Author Topic: Barbados: this coin is cancelled.  (Read 1596 times)

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Offline Figleaf

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Barbados: this coin is cancelled.
« on: November 14, 2009, 01:58:37 AM »
Until 1715, the coin of Barbados was muscovado (brown sugar), cotton and tobacco. Several acts mention them as equivalent to sterling, e.g. an act of 29th April 1668 sets the price of muscovado at twopence a pound. Accepted coins in 1651 were the guina, the "Dutch gold ryder", the (silver Dutch) "Rix dollar" the "ffrench double pistoll", the "Spanish double pistoll, the "ffrench crowne, the "sylver Cardecue" (quarter ecu) and the (Spnish) "sylver peice of eight & the lesser of that species". However, the reforms of 1704 drove out all but the very worst coins, so that in 1705 a paper currency was issued, augmented by one year Treasury bills of credit in 1706. By 1790, the bad coins in circulation (mainly Spanish silver and Brazilian gold) were cut into quarters, four of which were said to weigh about three-quarters of the whole piece. A proclamation was made to have coins circulate weight. Copper coins were starting to be introduced, first in 1788, a second issue in 1792 and things seemed to be improving when a wrong tariff for the pistareen caused the silver to be exported rom the island, leaving it effectively on a gold standard, without small change. Therefore, "Anchor money" was shipped to the island as a replacement silver coin.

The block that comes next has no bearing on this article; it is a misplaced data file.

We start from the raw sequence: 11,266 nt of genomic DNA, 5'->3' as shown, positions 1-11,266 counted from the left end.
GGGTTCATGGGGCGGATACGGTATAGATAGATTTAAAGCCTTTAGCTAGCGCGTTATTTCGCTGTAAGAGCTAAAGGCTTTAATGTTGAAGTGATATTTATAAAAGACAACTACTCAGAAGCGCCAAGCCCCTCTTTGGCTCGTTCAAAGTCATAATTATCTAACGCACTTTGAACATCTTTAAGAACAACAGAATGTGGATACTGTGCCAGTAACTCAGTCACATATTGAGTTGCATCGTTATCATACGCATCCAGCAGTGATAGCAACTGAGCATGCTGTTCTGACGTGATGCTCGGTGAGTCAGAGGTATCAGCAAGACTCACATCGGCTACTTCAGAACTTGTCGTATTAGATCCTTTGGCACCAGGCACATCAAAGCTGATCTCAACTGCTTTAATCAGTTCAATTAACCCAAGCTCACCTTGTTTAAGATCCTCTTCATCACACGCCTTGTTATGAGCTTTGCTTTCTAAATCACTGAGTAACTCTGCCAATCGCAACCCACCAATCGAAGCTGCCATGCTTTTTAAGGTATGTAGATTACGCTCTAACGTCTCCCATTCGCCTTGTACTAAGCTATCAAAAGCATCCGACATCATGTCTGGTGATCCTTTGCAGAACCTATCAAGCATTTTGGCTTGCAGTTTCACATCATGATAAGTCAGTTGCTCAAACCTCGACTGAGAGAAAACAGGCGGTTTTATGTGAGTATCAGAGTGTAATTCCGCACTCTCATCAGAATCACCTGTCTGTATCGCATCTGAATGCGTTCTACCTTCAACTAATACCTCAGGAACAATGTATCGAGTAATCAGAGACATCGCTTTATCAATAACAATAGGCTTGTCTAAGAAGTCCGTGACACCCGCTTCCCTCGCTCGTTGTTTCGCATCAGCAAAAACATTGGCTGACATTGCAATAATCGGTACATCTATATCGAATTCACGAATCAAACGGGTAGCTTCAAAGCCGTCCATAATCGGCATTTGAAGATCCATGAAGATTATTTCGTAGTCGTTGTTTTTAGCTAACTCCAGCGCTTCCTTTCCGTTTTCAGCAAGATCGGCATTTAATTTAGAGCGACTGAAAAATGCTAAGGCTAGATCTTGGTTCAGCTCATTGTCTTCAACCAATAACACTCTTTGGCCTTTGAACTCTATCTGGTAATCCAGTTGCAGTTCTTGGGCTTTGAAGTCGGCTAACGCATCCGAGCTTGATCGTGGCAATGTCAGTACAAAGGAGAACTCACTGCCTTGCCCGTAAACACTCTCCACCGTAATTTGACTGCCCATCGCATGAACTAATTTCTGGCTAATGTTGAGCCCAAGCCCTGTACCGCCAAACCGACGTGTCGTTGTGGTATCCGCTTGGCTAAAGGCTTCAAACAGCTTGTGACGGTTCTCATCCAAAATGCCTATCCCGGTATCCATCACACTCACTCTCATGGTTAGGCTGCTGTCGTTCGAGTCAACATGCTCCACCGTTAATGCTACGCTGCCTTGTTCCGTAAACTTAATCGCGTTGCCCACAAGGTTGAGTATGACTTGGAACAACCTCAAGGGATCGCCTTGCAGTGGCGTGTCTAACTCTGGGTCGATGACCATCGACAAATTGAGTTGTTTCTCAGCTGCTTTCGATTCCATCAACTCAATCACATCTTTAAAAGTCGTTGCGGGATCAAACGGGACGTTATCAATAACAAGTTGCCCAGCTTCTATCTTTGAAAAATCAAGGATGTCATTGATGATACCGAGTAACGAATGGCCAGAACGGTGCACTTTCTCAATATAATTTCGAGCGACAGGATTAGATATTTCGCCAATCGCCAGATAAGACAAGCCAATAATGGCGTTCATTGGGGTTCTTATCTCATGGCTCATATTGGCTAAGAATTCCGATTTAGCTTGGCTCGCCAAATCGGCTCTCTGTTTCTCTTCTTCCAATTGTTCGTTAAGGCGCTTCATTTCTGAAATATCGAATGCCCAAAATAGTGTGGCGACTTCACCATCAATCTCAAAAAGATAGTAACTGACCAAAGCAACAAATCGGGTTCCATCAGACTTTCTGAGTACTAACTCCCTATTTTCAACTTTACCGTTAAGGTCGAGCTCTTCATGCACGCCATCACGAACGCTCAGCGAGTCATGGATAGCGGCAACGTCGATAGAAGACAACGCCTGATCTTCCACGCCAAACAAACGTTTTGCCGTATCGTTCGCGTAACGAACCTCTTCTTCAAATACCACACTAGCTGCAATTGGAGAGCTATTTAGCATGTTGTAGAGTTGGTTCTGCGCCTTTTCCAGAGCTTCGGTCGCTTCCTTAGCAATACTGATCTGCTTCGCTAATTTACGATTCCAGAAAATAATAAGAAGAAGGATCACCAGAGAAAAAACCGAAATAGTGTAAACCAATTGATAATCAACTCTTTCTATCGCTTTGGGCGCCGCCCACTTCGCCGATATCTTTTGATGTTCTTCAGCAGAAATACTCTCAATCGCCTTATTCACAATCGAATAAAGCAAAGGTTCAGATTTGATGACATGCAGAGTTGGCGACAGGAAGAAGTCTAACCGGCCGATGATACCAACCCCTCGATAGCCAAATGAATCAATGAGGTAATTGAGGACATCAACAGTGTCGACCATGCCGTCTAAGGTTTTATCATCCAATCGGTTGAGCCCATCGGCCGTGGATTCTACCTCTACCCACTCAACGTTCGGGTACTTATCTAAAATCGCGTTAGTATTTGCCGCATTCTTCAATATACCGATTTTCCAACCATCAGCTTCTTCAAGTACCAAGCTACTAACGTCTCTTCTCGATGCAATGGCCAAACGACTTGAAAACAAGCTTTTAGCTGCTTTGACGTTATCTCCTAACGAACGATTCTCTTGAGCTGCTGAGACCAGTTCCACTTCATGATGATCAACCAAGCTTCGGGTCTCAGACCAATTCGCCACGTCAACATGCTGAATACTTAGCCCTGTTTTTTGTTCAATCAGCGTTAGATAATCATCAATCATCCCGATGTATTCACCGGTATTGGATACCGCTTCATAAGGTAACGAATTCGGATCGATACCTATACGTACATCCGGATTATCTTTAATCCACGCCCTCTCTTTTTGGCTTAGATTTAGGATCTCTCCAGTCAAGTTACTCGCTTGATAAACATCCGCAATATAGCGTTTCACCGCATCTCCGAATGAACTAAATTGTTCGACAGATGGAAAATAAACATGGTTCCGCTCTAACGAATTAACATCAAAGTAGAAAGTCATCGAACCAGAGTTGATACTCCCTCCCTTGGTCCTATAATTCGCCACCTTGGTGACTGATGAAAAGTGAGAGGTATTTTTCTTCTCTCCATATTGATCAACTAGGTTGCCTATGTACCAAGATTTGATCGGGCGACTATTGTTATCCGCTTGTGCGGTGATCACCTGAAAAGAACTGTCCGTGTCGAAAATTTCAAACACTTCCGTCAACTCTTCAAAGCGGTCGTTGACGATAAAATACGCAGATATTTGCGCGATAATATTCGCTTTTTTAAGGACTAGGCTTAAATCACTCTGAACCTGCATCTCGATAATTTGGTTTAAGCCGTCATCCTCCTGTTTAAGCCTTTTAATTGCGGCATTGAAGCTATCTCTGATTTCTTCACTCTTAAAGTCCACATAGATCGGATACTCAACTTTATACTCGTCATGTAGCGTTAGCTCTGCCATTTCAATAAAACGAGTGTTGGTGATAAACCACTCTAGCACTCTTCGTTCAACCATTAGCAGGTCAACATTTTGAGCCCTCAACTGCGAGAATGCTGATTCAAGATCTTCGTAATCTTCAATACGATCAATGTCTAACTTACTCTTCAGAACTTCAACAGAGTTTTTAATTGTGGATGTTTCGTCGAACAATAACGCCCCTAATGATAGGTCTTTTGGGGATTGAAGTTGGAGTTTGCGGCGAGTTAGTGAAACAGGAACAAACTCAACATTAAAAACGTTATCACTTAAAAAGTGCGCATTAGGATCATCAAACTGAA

In 1834, the United States reformed its coinage, making it attractive to ship Anchor money there and once again the island found itself without small change. Different interests pitted the merchants against the plantation owners, so that it took until 1836 before a new rate was found, at which sterling was rated against the dollar in such a way that coins remained in circulation.

I think my token saw service in the period 1834-1836. It was issued by Moses Tolano (the name is misspelled on the token), of 33 Swan Street, Bridgetown. Burial records show that Moses was a merchant and that he died in 1852. The obverse shows a trunk (for transortation of dry goods) with his initials. The reverse has a cask (for transportation of liquid goods) with his initials and the slogan FREEDOM WITHOUT SLAVERY. This might well be a reference to the slavery abolition act of 1833, which Moses apparently approved of. His political opponents, the planters, would have thought otherwise, so this token is also a political statement.

My token has a deep punch mark. Pridmore escribes it as "markings adopted to destroy their currency."

Peter
An unidentified coin is a piece of metal. An identified coin is a piece of history.